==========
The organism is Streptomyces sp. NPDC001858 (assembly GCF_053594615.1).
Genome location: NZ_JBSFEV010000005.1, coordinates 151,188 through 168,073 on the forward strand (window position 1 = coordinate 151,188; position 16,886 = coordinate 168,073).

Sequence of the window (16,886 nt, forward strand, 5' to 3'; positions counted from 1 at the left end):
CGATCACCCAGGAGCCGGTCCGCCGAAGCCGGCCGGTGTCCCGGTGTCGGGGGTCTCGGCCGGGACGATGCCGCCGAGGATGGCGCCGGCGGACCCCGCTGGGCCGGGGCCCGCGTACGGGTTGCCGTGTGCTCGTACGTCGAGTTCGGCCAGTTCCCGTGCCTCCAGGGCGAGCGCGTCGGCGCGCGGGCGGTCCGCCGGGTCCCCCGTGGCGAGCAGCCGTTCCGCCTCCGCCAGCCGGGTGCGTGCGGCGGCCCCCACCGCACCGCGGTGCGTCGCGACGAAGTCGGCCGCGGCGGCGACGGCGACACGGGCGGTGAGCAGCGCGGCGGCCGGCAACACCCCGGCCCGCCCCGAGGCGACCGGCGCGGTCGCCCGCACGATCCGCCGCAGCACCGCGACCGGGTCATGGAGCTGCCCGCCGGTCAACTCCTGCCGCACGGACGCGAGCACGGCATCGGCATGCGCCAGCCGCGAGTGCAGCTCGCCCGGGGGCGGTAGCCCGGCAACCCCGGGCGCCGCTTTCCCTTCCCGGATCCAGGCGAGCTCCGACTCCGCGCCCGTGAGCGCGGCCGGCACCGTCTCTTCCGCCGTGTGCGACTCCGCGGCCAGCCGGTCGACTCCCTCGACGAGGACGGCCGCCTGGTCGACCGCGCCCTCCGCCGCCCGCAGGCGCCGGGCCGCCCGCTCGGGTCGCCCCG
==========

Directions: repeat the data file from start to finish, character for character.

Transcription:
The organism is Streptomyces sp. NPDC001858 (assembly GCF_053594615.1).
Genome location: NZ_JBSFEV010000005.1, coordinates 151,188 through 168,073 on the forward strand (window position 1 = coordinate 151,188; position 16,886 = coordinate 168,073).

Sequence of the window (16,886 nt, forward strand, 5' to 3'; positions counted from 1 at the left end):
CGATCACCCAGGAGCCGGTCCGCCGAAGCCGGCCGGTGTCCCGGTGTCGGGGGTCTCGGCCGGGACGATGCCGCCGAGGATGGCGCCGGCGGACCCCGCTGGGCCGGGGCCCGCGTACGGGTTGCCGTGTGCTCGTACGTCGAGTTCGGCCAGTTCCCGTGCCTCCAGGGCGAGCGCGTCGGCGCGCGGGCGGTCCGCCGGGTCCCCCGTGGCGAGCAGCCGTTCCGCCTCCGCCAGCCGGGTGCGTGCGGCGGCCCCCACCGCACCGCGGTGCGTCGCGACGAAGTCGGCCGCGGCGGCGACGGCGACACGGGCGGTGAGCAGCGCGGCGGCCGGCAACACCCCGGCCCGCCCCGAGGCGACCGGCGCGGTCGCCCGCACGATCCGCCGCAGCACCGCGACCGGGTCATGGAGCTGCCCGCCGGTCAACTCCTGCCGCACGGACGCGAGCACGGCATCGGCATGCGCCAGCCGCGAGTGCAGCTCGCCCGGGGGCGGTAGCCCGGCAACCCCGGGCGCCGCTTTCCCTTCCCGGATCCAGGCGAGCTCCGACTCCGCGCCCGTGAGCGCGGCCGGCACCGTCTCTTCCGCCGTGTGCGACTCCGCGGCCAGCCGGTCGACTCCCTCGACGAGGACGGCCGCCTGGTCGACCGCGCCCTCCGCCGCCCGCAGGCGCCGGGCCGCCCGCTCGGGTCGCCCCG